Jackson obviously got the memo that I’m sick of her vocal delivery and spices things up a bit with What About. The track starts off quietly and innocently enough, as Jackson sweetly describes a romantic evening with her lover, before loud electric guitar pushes in and she begins yelling, “What about the times you lied to me? What about the times you said no one would want me? What about all the s–t you’ve done to me? What about that, what about that?” The flashy, guitar-heavy production reminds me of something that her brother would’ve done, but the female Jackson pulls it off well, sounding appropriately angry and bitter as she screams to her abusive lover. I quite like this song- it’s particularly useful for listening to if you’re in an angry or vengeful mood.
The rest of the album is a little less satisfying. There’s an overabundance of sexual songs on this disc, and I’m not saying that because I’m a prude- it’s just that I don’t want to hear Janet Jackson come to an orgasm during an interlude (Speaker Phone), nor do I want to hear the explicit lines on My Need, and I’m definitely tired of hearing about her sexual needs by the watered down hip-hop track, Go Deep. The theme worked perfectly on Rope Burn, but I feel like I know way more than I ever wanted to know about Jackson’s sex life, needs and desires by the end of the album, and it’s a definite case of TMI. Jackson even does a cover or Rod Stewart’s classic, Tonight’s The Night, and even though it’s another song about sex, at least Stewart’s lyrics are a bit more classic, and Jackon’s quiet, child-like vocals sound less lascivious and actually sweet. Of course, because Jackson seemed hell-bent at the time on reinventing her imagine to a more convertervisial one, she implies that the song is now about a threesome (instead of a girl losing her virginity, as it was in the original), by changing the pronouns throughout (“‘Cause I love you girl…/’Cause I love you boy”), and even starting off the song saying, “This is just between me and you…and you.” Oh, Janet…you so nasty.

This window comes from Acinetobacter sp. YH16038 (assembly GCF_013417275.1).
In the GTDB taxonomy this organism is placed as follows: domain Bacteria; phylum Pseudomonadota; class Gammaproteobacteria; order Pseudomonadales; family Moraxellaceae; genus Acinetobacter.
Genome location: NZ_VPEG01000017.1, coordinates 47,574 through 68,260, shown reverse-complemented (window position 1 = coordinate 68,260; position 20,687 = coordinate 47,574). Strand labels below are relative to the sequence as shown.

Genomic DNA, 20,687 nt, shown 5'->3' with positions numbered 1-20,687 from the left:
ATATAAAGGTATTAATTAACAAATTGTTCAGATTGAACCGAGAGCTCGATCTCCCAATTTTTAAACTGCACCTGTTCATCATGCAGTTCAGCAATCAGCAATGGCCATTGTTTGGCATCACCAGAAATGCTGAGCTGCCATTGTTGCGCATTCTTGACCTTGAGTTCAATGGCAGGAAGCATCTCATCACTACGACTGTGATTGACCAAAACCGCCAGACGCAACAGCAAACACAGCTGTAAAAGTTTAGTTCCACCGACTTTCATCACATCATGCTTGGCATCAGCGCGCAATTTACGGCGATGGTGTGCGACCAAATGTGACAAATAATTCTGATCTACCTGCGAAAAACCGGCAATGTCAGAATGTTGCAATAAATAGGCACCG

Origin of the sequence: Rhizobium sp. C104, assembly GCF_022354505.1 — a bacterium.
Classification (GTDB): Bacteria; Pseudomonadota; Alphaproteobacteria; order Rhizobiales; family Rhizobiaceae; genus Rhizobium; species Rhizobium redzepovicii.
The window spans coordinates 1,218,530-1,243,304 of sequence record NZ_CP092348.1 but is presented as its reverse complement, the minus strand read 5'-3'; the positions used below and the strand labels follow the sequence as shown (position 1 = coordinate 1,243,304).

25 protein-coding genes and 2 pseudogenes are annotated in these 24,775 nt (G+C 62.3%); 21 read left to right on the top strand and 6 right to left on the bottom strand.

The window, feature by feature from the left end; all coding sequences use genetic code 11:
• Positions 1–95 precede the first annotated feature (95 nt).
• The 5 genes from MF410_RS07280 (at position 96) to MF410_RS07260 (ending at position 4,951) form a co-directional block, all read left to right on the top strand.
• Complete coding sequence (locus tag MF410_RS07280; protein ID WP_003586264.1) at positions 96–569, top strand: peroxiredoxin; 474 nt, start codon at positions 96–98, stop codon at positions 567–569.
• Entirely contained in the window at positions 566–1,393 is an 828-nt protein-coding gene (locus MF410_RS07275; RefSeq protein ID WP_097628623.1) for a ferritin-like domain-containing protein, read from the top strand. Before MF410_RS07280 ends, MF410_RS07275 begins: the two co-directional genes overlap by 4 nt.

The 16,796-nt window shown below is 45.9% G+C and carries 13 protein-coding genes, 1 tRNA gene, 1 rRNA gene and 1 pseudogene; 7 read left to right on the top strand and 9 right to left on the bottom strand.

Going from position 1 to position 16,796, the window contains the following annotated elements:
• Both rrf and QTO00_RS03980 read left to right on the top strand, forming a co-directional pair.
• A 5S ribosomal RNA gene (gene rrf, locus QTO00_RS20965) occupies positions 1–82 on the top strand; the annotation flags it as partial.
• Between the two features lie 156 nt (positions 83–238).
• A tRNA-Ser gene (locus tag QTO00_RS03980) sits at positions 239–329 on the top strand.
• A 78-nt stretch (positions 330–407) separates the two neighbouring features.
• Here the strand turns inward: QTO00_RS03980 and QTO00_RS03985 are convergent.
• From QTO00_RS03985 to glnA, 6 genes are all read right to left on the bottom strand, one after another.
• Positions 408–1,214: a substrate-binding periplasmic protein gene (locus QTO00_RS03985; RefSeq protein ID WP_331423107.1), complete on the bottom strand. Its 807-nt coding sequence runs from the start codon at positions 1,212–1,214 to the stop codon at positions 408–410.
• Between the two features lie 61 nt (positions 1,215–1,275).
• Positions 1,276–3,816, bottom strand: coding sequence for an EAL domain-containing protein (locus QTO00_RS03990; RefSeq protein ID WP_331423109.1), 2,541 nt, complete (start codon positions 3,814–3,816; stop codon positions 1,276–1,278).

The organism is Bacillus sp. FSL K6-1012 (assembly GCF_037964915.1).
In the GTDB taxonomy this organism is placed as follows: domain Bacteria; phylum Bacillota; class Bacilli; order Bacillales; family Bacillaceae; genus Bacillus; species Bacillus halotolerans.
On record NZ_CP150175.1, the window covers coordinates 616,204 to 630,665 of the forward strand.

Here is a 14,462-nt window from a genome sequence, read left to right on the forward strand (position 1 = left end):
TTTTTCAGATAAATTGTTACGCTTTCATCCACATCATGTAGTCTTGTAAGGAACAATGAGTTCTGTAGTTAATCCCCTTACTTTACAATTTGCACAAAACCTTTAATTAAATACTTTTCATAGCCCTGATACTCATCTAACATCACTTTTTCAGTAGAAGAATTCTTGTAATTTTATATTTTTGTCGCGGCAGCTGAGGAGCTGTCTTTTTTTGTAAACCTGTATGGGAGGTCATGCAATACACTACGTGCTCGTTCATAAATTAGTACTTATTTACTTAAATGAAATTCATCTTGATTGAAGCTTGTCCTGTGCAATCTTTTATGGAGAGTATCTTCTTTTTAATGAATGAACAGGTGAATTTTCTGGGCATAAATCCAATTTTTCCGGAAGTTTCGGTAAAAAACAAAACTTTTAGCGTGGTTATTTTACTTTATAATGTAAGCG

Though I applaud Free Xone for having an anti-homophobic theme, the racy production (there’s a whole lot going on in the background- horns, latin instruments…it’s all too much) distracts from any sort of important message that Jackson was trying to convey. Actually, the song reminds me of a lot of the stuff Prince did during the early 90’s- the track sounds remarkably like Sexy M.F. Empty and Every Timesound almost the same musically, though the former is like a speed up version of the latter, and is pretty forgettable overall. Every Time is a stripped down ballad, which calls to mind some of Jackson’s early work. The bittersweet chorus (“I’m scared to fall in love/Afraid to love so fast/’Cause everytime I fall in love/It seems to never last/But every time your love is near/And every time I’m filled with fear/’Cause everytime I see your face/My heart does begin to race everytime”) is sentimental and endearing and Jackson’s vocals work nicely on the simplistic ballad.